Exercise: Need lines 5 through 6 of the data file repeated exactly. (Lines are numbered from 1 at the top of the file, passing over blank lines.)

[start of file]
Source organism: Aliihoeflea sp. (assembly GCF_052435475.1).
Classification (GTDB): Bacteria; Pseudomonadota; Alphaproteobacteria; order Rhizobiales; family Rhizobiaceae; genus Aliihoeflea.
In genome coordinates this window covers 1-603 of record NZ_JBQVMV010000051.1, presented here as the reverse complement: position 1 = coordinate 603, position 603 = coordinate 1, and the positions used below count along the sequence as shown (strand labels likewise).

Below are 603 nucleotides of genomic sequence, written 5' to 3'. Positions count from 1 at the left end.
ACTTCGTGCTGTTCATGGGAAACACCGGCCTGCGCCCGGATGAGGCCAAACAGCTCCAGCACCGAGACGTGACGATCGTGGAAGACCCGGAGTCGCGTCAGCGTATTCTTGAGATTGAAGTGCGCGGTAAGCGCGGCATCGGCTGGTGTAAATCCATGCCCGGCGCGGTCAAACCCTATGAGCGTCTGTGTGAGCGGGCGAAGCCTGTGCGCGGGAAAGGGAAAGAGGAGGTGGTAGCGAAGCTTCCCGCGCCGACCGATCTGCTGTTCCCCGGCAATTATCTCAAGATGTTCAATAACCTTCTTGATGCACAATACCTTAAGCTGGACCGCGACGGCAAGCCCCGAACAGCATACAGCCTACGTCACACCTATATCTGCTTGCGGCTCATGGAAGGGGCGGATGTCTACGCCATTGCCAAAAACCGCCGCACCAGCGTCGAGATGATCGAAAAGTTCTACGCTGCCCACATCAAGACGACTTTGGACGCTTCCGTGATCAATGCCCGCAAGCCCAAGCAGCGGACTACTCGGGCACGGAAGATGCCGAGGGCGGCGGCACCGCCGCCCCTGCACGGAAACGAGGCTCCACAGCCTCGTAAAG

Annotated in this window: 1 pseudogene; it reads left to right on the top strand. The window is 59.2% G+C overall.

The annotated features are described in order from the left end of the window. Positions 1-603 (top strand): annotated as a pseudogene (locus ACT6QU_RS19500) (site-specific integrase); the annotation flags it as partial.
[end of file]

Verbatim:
ACTTCGTGCTGTTCATGGGAAACACCGGCCTGCGCCCGGATGAGGCCAAACAGCTCCAGCACCGAGACGTGACGATCGTGGAAGACCCGGAGTCGCGTCAGCGTATTCTTGAGATTGAAGTGCGCGGTAAGCGCGGCATCGGCTGGTGTAAATCCATGCCCGGCGCGGTCAAACCCTATGAGCGTCTGTGTGAGCGGGCGAAGCCTGTGCGCGGGAAAGGGAAAGAGGAGGTGGTAGCGAAGCTTCCCGCGCCGACCGATCTGCTGTTCCCCGGCAATTATCTCAAGATGTTCAATAACCTTCTTGATGCACAATACCTTAAGCTGGACCGCGACGGCAAGCCCCGAACAGCATACAGCCTACGTCACACCTATATCTGCTTGCGGCTCATGGAAGGGGCGGATGTCTACGCCATTGCCAAAAACCGCCGCACCAGCGTCGAGATGATCGAAAAGTTCTACGCTGCCCACATCAAGACGACTTTGGACGCTTCCGTGATCAATGCCCGCAAGCCCAAGCAGCGGACTACTCGGGCACGGAAGATGCCGAGGGCGGCGGCACCGCCGCCCCTGCACGGAAACGAGGCTCCACAGCCTCGTAAAG

Annotated in this window: 1 pseudogene; it reads left to right on the top strand. The window is 59.2% G+C overall.